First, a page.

Albert Einstein Typed Letter Signed.

Rare typed letter signed by Albert Einstein to Hugo Bergmann

Albert Einstein Typed Letter Signed.



Item Number: 119849

Rare typed letter signed by Albert Einstein. One page, typescript, text in German. The letter is dated 19 June 1936 and addressed to Dr. Hugo Bergman, Hebrew University, Jerusalem and reads: Lieber Herr Bergmann: Ueberbringer dieses Briefes ist “Seine amerikanische Heiligkeit” Rabbi Silberfeld von Newark New Jersey, ein guter Bekannter von mir. Zuhause aller Wege kundig, nicht aber in Palaestina. Es ware lieb von Ihnen, wenn Sie ihm ein paar Winke gaben damit er sich dort zurechtfindet. Herzlich grusst Sie Ihr “A. Einstein.” This translates as: Dear Mr. Bergmann: The bearer of this letter is “His American Holiness” Rabbi Silberfeld of Newark New Jersey, a good friend of mine. At home, he knows all the ways, but not in Palestine. It would be nice of you if you gave him a few hints. yours, “A. Einstein.” Einstein’s close personal friend Rabbi Julius Silberfeld was the rabbi of Temple B’nai Abraham in Newark New Jersey from 1902 to 1939. After it became clear that he could not return to Germany with Hitler’s rise to power during his 1933 visit to the United States, Einstein resided in England and Belgium for several months before returning to the U.S. where he accepted a position at the Institute for Advanced Study in Princeton, New Jersey, noted for having become a refuge for scientists fleeing Nazi Germany. It was here that he likely met and formed a close bond with Rabbi Silberfeld. The recipient of the letter, Hugo Bergmann, was the first rector of the Hebrew University of Jerusalem, between 1935 and 1938, which Einstein was instrumental in establishing in 1925 and was among its first Board of Governors. The letter is in near fine condition with a small paper clip imprint. Desirable with noted provenance.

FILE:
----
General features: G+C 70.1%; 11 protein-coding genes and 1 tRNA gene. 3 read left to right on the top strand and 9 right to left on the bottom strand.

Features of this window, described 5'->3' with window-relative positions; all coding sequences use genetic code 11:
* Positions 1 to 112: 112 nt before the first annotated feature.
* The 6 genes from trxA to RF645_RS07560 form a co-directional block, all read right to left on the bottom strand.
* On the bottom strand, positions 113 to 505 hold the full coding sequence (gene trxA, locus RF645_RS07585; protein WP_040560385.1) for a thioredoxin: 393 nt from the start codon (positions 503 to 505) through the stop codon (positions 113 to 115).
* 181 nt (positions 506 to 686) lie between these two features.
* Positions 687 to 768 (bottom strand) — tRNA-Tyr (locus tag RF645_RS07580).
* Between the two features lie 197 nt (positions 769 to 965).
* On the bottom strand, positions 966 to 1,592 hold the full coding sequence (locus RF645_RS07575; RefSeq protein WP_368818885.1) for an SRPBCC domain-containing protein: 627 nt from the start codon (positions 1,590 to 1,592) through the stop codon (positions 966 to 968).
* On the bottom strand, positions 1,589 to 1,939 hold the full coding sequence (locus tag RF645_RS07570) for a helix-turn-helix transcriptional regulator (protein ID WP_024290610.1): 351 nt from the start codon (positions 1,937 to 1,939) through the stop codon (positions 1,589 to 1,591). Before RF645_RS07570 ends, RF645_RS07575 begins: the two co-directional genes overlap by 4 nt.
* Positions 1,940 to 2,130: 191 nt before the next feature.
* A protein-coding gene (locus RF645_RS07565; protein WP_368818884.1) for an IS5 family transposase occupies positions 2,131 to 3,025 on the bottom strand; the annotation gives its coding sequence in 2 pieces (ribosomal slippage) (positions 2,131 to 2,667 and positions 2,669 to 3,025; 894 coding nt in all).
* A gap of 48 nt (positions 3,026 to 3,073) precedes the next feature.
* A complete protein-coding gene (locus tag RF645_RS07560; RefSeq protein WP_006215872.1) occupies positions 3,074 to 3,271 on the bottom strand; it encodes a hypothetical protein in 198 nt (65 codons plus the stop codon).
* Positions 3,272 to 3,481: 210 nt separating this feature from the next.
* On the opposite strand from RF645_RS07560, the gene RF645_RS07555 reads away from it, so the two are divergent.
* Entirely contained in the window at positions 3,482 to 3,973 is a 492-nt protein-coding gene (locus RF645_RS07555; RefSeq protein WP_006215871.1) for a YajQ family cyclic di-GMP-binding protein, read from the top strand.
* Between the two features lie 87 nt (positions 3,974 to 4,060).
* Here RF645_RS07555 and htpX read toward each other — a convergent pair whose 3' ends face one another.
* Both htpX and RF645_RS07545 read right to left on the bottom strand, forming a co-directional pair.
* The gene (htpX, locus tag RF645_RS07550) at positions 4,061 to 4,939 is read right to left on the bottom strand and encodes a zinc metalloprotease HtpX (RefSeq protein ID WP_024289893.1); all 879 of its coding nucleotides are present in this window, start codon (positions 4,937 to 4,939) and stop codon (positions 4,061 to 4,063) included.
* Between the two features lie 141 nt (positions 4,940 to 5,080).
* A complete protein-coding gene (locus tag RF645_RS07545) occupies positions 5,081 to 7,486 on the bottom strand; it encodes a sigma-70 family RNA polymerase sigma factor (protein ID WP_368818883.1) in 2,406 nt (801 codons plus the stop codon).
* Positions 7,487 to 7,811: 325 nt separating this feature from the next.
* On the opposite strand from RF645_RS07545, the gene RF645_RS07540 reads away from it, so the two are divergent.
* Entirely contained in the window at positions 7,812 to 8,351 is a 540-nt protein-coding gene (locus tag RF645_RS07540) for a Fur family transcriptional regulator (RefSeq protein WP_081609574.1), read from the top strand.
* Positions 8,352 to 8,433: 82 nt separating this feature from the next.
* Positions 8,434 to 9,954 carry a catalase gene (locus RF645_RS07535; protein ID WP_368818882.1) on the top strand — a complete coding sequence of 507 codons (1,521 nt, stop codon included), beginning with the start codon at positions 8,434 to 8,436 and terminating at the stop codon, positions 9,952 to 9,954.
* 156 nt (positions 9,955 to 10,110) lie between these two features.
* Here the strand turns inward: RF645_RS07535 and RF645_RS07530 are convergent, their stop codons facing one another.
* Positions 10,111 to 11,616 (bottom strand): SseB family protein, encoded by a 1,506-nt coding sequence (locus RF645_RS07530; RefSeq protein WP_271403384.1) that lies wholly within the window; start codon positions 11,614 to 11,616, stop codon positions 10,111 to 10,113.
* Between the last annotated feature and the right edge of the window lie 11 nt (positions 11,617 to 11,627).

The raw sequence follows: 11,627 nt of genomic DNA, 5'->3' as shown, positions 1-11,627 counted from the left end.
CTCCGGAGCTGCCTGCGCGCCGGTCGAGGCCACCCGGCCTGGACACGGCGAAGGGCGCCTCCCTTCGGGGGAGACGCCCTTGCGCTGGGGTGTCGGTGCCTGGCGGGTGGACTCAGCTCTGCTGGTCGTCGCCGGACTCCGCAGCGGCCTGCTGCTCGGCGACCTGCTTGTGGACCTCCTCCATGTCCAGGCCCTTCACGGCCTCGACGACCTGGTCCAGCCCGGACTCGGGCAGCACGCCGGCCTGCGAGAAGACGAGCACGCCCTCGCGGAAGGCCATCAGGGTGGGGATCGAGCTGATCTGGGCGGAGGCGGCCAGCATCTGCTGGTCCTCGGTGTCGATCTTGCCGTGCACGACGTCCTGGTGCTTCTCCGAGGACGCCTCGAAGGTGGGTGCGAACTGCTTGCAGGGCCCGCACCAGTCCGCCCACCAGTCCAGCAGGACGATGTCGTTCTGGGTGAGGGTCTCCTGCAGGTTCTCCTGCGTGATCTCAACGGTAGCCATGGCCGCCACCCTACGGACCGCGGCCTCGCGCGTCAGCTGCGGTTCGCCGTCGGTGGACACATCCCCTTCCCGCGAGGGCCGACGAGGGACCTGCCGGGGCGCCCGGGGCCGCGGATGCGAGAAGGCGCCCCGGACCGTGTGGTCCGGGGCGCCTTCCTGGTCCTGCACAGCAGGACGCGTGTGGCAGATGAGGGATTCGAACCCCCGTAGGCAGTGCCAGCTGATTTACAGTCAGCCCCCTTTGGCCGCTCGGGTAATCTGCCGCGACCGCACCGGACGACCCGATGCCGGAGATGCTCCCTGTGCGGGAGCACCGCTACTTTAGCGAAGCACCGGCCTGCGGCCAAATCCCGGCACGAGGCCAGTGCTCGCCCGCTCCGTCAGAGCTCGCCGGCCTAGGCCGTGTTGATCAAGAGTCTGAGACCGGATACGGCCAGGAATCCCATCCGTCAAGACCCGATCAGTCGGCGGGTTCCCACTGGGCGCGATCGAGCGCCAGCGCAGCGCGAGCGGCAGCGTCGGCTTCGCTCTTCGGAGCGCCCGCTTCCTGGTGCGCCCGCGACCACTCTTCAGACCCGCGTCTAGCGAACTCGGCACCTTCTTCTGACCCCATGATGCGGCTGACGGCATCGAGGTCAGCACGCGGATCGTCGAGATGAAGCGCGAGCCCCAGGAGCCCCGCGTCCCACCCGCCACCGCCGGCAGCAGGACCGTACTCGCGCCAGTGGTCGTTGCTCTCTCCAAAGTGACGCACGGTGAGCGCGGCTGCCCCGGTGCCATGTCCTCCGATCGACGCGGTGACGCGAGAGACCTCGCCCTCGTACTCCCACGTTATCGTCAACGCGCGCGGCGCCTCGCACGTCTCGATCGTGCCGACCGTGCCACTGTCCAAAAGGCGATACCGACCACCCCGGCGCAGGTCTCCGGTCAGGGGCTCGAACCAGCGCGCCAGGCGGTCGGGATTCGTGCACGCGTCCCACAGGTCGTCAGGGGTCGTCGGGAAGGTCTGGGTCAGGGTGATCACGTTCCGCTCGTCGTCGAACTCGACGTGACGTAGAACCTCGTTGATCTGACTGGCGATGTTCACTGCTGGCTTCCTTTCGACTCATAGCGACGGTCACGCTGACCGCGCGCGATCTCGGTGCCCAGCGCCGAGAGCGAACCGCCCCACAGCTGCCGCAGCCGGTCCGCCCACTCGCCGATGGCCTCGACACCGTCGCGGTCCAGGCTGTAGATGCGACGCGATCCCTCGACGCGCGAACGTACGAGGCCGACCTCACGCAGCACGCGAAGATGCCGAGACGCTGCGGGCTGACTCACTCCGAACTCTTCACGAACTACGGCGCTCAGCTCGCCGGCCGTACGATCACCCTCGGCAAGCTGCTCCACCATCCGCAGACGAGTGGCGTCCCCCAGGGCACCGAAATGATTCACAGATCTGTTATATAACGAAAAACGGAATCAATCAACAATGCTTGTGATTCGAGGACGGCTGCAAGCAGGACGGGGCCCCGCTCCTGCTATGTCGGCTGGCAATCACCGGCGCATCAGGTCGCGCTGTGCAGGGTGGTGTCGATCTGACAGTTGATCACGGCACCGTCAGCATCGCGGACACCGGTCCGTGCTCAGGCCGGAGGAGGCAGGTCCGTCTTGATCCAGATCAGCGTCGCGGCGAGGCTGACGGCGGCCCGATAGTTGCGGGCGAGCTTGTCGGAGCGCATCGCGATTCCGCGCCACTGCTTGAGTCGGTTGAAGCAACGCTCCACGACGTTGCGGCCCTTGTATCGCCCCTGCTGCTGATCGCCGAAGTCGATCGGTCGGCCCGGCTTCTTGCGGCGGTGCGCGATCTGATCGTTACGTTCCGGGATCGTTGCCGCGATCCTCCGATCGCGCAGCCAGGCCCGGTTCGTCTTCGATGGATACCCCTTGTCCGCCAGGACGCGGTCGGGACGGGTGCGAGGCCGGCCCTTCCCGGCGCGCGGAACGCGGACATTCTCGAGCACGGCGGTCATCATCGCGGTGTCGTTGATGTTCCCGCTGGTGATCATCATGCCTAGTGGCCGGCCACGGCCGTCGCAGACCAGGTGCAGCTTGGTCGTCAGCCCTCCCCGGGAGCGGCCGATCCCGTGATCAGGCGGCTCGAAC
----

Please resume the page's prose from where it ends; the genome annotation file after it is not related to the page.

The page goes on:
Albert Einstein developed the general theory of relativity, one of the two pillars of modern physics (alongside quantum mechanics). Einstein's work is also known for its influence on the philosophy of science. Einstein is best known in popular culture for his mass–energy equivalence formula E = mc2 (which has been dubbed "the world's most famous equation"). He received the 1921 Nobel Prize in Physics for his "services to theoretical physics", in particular his discovery of the law of the photoelectric effect, a pivotal step in the evolution of quantum theory (David Bodanis).

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